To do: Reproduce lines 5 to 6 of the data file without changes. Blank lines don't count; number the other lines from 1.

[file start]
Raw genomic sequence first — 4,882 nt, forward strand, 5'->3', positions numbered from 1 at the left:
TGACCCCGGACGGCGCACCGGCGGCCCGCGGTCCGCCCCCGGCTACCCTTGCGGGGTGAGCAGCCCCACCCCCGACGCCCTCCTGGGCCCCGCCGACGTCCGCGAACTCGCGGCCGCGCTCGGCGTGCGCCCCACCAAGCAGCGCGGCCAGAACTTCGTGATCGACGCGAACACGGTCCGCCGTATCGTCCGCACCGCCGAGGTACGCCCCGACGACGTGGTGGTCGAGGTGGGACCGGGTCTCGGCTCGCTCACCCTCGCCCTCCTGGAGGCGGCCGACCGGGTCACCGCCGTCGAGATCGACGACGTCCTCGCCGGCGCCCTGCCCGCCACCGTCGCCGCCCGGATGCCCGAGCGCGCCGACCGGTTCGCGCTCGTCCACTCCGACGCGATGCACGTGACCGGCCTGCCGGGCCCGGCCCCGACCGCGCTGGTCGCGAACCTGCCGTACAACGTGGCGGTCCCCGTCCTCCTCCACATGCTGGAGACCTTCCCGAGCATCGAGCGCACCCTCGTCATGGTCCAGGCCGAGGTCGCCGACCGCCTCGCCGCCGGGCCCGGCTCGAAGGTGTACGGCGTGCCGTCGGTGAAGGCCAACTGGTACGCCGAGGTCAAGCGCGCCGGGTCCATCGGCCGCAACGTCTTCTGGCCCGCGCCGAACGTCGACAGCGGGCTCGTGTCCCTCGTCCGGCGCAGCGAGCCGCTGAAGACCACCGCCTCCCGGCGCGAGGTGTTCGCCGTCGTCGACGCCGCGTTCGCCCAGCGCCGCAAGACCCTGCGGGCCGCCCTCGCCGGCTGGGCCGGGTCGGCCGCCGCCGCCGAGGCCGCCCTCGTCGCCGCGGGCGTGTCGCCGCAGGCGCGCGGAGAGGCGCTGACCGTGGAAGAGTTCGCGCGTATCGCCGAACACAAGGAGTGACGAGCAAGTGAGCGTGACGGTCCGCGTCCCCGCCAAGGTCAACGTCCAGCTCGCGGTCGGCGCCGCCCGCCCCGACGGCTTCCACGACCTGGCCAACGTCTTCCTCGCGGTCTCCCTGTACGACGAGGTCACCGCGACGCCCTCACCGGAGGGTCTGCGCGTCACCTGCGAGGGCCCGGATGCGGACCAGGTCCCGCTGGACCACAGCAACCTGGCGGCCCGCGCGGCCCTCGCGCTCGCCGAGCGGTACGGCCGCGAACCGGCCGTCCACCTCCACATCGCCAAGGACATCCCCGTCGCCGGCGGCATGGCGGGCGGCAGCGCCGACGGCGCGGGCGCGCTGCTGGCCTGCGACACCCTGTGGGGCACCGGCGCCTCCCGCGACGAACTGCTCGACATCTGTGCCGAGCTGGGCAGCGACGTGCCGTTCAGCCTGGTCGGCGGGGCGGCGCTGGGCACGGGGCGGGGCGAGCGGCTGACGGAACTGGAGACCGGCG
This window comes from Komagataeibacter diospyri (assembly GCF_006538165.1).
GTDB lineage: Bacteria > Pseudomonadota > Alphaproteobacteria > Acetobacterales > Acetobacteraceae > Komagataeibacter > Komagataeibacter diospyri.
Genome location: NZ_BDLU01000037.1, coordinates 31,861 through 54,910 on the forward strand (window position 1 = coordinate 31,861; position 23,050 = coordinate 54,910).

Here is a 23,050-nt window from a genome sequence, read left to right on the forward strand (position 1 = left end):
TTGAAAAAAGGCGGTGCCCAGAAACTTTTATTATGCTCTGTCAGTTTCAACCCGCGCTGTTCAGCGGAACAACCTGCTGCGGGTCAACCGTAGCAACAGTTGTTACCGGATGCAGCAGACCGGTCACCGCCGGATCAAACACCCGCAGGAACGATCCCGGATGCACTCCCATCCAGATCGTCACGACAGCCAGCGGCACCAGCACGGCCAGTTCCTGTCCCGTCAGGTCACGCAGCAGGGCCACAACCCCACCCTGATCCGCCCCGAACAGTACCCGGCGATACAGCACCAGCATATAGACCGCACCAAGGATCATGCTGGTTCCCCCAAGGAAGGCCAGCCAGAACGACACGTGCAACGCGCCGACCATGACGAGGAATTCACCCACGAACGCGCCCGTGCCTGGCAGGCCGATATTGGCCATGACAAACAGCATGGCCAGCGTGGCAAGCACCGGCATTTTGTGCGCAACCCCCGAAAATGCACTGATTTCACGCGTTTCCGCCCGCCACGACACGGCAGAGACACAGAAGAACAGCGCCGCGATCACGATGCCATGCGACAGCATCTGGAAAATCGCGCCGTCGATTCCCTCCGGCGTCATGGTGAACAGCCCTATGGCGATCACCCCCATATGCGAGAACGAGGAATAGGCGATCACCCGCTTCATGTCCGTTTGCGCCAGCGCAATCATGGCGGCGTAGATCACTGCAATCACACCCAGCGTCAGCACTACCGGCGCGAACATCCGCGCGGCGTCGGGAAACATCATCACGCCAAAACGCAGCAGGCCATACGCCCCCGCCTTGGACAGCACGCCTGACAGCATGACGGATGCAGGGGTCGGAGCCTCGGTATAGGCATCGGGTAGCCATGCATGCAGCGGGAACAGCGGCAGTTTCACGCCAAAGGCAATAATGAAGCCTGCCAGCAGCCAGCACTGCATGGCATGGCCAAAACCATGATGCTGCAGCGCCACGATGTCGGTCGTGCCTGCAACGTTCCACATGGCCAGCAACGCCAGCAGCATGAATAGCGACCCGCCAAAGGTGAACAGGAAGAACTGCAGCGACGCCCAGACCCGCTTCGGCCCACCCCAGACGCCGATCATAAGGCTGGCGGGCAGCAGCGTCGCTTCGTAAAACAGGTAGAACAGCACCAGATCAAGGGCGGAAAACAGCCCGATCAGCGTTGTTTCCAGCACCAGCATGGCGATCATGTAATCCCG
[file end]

Genome location: NZ_BDLU01000037.1, coordinates 31,861 through 54,910 on the forward strand (window position 1 = coordinate 31,861; position 23,050 = coordinate 54,910).

Here is a 23,050-nt window from a genome sequence, read left to right on the forward strand (position 1 = left end):